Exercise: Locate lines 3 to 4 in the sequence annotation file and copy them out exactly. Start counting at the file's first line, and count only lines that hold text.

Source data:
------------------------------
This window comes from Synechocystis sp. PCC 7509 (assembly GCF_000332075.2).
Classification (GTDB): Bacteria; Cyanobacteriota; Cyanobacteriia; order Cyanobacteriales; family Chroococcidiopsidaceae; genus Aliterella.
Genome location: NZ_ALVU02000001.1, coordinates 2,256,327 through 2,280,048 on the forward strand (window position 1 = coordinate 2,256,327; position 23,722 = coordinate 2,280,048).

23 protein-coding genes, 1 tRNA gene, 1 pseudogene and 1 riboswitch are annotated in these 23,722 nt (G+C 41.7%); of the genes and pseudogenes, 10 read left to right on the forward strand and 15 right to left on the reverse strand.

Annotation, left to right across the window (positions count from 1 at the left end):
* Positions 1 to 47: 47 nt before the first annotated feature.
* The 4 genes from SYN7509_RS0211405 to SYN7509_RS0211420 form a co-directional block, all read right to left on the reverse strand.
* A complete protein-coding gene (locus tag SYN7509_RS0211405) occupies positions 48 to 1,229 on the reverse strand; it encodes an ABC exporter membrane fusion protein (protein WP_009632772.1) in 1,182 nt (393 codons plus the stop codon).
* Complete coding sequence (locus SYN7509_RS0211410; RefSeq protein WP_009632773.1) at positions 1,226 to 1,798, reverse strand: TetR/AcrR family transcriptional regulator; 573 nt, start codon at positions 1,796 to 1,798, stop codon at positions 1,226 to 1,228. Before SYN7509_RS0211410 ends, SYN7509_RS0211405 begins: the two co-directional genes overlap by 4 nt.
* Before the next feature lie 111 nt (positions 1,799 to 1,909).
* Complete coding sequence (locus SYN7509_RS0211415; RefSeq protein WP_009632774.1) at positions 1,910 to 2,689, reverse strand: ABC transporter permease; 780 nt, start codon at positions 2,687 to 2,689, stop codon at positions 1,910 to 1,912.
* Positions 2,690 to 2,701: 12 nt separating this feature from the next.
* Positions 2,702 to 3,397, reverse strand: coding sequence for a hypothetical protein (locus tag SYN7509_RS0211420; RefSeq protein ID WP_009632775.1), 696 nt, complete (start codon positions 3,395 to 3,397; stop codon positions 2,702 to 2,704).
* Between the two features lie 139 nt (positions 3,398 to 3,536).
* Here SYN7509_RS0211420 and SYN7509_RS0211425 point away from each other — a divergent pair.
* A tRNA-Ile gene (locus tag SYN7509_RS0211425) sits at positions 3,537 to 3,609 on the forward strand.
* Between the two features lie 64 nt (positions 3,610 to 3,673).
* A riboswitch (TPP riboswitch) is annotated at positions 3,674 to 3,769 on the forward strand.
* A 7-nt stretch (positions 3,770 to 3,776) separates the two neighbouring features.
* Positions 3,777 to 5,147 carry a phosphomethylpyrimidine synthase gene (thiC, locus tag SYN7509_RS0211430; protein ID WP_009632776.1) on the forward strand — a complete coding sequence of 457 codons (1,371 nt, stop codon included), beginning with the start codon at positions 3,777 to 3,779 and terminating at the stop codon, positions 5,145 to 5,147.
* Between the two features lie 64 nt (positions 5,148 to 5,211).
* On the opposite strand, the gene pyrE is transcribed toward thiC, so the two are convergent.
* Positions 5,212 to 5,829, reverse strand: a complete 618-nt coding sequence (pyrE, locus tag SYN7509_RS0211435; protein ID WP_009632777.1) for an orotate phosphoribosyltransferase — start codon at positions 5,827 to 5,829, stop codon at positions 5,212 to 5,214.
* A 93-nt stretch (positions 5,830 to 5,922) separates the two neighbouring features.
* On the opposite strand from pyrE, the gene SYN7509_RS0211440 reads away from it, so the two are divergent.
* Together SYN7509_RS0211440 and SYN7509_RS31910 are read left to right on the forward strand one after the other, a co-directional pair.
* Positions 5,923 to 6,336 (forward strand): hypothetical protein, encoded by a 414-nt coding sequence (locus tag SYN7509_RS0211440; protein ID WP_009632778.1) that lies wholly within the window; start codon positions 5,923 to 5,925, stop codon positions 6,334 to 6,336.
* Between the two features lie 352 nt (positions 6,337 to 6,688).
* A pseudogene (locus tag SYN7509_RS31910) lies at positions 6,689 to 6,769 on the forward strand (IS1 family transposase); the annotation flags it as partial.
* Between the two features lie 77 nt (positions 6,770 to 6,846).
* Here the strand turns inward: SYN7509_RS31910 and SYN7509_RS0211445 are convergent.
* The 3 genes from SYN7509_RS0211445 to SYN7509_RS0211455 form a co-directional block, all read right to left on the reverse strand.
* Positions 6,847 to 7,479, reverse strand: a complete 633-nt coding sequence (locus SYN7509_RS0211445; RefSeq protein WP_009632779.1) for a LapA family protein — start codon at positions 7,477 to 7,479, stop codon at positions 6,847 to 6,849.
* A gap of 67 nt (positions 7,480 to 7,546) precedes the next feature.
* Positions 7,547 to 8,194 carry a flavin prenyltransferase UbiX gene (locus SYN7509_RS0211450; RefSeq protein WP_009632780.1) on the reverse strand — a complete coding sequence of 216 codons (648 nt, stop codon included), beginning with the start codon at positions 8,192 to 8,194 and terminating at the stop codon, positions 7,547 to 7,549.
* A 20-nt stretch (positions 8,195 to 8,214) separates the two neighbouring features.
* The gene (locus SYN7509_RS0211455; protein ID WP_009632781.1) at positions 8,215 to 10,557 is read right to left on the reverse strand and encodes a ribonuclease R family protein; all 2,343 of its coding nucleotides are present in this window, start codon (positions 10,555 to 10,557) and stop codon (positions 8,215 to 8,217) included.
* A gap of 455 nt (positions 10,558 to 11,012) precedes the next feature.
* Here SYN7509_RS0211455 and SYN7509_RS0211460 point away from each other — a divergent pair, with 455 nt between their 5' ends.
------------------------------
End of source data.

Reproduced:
Genome location: NZ_ALVU02000001.1, coordinates 2,256,327 through 2,280,048 on the forward strand (window position 1 = coordinate 2,256,327; position 23,722 = coordinate 2,280,048).

23 protein-coding genes, 1 tRNA gene, 1 pseudogene and 1 riboswitch are annotated in these 23,722 nt (G+C 41.7%); of the genes and pseudogenes, 10 read left to right on the forward strand and 15 right to left on the reverse strand.